In Texas, Abbott called on Texas hospitals to postpone elective procedures in order to clear more beds for COVID patients. The state’s health department is trying to find more health care workers to come to the state to help out.

Nonetheless, DeSantis and Abbott refuse to modify their ban on mask mandates, clearly seeing a strong stand on this issue as a political statement that they believe will win them Republican voters. But as infections and deaths, especially among children, rise, the wisdom of this move is not clear.

Private companies, courts, and schools are all challenging the governors’ edict. A federal judge has overruled Florida’s prohibition on private companies from asking about vaccine status, a rule challenged by cruise ship lines, who would have faced millions of dollars in fines, although vaccine requirements are standard in other ports they visit. DeSantis says he will appeal.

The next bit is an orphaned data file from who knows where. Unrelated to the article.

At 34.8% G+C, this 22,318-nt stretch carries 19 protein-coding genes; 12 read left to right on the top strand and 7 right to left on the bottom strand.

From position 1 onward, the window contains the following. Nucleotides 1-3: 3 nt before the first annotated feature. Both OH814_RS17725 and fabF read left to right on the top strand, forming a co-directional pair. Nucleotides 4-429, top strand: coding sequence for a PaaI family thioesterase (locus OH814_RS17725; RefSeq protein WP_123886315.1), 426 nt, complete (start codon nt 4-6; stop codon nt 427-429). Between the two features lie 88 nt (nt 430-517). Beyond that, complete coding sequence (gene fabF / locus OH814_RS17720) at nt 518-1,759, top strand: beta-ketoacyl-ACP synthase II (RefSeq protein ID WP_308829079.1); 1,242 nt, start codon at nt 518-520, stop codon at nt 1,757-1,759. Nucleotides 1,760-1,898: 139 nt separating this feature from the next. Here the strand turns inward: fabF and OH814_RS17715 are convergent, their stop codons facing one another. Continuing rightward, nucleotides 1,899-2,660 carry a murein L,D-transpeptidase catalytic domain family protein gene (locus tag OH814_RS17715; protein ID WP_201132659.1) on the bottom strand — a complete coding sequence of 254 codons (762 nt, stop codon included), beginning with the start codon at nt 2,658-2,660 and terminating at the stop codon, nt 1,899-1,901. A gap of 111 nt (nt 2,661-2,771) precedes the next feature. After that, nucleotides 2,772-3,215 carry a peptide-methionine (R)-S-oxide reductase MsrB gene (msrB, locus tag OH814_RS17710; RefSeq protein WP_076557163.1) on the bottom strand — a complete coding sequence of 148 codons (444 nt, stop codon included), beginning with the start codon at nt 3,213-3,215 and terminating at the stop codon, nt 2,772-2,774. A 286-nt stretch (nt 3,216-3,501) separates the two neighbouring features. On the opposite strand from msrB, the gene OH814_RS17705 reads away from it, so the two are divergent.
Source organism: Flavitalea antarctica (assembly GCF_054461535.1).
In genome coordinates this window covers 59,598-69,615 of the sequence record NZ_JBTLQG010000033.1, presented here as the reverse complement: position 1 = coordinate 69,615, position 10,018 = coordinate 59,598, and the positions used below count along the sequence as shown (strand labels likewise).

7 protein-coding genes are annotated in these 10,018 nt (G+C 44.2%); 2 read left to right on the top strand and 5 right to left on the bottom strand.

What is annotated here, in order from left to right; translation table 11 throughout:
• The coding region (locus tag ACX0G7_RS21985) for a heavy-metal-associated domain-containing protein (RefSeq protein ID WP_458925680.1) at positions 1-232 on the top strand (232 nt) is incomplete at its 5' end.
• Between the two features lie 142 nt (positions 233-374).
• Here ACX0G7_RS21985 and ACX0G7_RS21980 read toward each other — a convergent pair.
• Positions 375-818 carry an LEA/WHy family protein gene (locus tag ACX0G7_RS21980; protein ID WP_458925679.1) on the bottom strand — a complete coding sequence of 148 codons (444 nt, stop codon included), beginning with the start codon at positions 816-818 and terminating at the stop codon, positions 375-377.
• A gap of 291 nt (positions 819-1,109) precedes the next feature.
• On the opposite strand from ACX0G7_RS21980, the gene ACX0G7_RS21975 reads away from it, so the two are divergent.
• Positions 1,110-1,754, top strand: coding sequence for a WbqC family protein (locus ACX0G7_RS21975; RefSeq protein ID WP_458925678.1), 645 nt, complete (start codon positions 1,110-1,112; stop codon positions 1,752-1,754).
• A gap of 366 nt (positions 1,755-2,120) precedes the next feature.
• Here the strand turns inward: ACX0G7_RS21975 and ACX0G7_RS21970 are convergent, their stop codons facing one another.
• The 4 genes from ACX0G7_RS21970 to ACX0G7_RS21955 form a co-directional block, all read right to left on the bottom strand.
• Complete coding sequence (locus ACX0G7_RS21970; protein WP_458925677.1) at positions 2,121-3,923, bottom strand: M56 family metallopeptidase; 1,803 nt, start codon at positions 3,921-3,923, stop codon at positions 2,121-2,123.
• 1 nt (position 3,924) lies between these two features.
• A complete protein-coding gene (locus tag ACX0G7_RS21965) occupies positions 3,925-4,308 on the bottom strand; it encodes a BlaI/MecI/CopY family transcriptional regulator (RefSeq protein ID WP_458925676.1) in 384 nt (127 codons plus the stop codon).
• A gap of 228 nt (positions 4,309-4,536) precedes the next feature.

In Arkansas, where only 37% of the state’s population is vaccinated, two challenges to the state’s ban on mask mandates led a judge on August 6 to block the ban temporarily. One of the challenges was brought by a school where more than 900 students and staff are quarantining because of a coronavirus outbreak. In Texas, Austin, Houston, and Dallas Independent School Districts are instituting mask mandates in defiance of Abbott’s executive order.

In Florida, the Miami-Dade school system is the fourth largest school district in the nation. When Superintendent Alberto Carvalho made it clear that he will follow the guidance of public health experts and doctors, DeSantis threatened to withhold the salaries of any superintendents or school board members who defy his executive order prohibiting mask mandates.

Carvalho issued a statement saying “At no point shall I allow my decision to be influenced by a threat to my paycheck; a small price to pay considering the gravity of this issue and the potential impact to the health and well-being of our students and dedicated employees.”

Аdаm SchυItz

Letters from an Аmerican is a daily email newsletter written by Heather Cox Richardson, about the history behind today’s politics